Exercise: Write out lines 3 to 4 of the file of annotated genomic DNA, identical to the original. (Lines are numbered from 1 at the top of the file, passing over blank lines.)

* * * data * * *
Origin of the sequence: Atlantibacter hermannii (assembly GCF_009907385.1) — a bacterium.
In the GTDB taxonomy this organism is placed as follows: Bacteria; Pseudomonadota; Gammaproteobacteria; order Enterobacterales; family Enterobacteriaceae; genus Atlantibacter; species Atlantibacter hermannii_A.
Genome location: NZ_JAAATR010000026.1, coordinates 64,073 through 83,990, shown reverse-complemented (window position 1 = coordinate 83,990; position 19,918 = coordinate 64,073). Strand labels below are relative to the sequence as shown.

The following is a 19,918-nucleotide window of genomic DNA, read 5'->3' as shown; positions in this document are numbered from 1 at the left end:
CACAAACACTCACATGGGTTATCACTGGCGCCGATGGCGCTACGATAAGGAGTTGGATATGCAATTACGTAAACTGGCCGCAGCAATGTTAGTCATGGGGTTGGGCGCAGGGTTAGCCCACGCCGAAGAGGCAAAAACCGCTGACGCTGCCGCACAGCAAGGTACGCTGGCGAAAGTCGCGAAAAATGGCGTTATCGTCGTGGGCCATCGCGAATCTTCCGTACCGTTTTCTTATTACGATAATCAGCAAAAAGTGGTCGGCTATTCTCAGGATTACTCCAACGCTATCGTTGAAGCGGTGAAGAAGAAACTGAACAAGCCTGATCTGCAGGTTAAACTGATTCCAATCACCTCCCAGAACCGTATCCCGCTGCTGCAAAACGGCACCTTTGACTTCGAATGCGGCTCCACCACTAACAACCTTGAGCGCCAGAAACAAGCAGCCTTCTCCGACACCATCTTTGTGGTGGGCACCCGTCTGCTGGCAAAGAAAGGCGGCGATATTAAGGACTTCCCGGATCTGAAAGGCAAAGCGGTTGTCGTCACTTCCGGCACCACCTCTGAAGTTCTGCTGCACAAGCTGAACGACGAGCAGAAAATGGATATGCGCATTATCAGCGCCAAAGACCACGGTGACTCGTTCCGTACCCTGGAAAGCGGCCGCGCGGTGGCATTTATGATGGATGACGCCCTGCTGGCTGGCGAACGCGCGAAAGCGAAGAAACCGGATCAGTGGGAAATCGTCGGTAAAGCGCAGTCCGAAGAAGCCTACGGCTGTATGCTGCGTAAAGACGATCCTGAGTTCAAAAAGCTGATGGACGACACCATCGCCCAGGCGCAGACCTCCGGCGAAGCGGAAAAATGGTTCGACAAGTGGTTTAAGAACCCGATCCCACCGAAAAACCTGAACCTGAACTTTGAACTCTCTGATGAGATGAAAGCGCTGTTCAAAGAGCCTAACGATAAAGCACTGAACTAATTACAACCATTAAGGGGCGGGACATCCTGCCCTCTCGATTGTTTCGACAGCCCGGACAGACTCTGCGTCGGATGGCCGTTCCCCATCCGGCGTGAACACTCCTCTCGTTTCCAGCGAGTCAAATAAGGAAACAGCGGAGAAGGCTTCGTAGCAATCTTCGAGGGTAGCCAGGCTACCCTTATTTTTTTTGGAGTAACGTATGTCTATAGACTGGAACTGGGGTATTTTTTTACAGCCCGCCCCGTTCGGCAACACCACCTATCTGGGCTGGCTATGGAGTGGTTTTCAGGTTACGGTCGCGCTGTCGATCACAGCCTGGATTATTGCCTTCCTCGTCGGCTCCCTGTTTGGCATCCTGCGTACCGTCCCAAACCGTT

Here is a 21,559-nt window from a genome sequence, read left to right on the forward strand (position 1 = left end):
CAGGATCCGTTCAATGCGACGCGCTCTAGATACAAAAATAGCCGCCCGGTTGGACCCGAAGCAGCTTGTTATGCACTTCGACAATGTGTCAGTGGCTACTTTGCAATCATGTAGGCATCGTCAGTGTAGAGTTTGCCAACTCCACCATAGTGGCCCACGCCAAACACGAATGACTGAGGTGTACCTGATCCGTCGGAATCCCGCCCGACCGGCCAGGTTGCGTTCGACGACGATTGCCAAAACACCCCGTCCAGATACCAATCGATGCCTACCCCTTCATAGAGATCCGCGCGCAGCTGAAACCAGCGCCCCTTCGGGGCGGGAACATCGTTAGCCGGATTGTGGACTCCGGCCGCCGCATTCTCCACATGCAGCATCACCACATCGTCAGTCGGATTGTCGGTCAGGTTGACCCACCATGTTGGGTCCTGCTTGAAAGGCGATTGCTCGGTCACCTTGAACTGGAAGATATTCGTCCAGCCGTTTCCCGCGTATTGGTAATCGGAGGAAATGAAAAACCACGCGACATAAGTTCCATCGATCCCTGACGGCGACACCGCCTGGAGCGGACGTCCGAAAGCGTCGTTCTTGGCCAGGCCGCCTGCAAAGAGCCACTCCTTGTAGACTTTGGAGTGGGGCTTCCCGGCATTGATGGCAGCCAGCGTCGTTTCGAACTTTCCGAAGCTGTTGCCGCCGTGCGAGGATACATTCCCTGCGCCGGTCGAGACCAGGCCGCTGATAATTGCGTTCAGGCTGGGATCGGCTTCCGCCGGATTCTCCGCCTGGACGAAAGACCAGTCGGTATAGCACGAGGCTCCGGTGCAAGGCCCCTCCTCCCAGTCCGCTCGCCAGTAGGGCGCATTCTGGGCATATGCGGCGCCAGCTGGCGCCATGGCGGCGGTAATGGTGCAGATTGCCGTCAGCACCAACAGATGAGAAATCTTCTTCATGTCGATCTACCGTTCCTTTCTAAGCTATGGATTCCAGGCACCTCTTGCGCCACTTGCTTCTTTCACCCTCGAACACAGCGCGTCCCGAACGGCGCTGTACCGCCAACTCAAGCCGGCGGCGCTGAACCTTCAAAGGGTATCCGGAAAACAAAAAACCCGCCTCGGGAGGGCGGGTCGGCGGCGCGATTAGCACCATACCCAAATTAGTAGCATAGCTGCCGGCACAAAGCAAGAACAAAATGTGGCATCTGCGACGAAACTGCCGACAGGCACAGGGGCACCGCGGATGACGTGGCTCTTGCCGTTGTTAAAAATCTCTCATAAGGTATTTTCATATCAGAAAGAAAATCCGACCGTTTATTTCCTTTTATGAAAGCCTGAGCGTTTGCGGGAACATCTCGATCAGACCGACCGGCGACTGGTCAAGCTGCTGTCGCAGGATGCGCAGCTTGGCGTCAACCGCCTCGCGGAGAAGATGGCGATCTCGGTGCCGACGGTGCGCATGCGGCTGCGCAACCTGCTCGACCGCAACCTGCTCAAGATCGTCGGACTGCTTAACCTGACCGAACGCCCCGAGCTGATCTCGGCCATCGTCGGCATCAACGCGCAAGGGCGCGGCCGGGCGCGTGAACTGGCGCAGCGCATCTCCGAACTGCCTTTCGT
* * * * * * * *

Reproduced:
Genome location: NZ_JAAATR010000026.1, coordinates 64,073 through 83,990, shown reverse-complemented (window position 1 = coordinate 83,990; position 19,918 = coordinate 64,073). Strand labels below are relative to the sequence as shown.

The following is a 19,918-nucleotide window of genomic DNA, read 5'->3' as shown; positions in this document are numbered from 1 at the left end: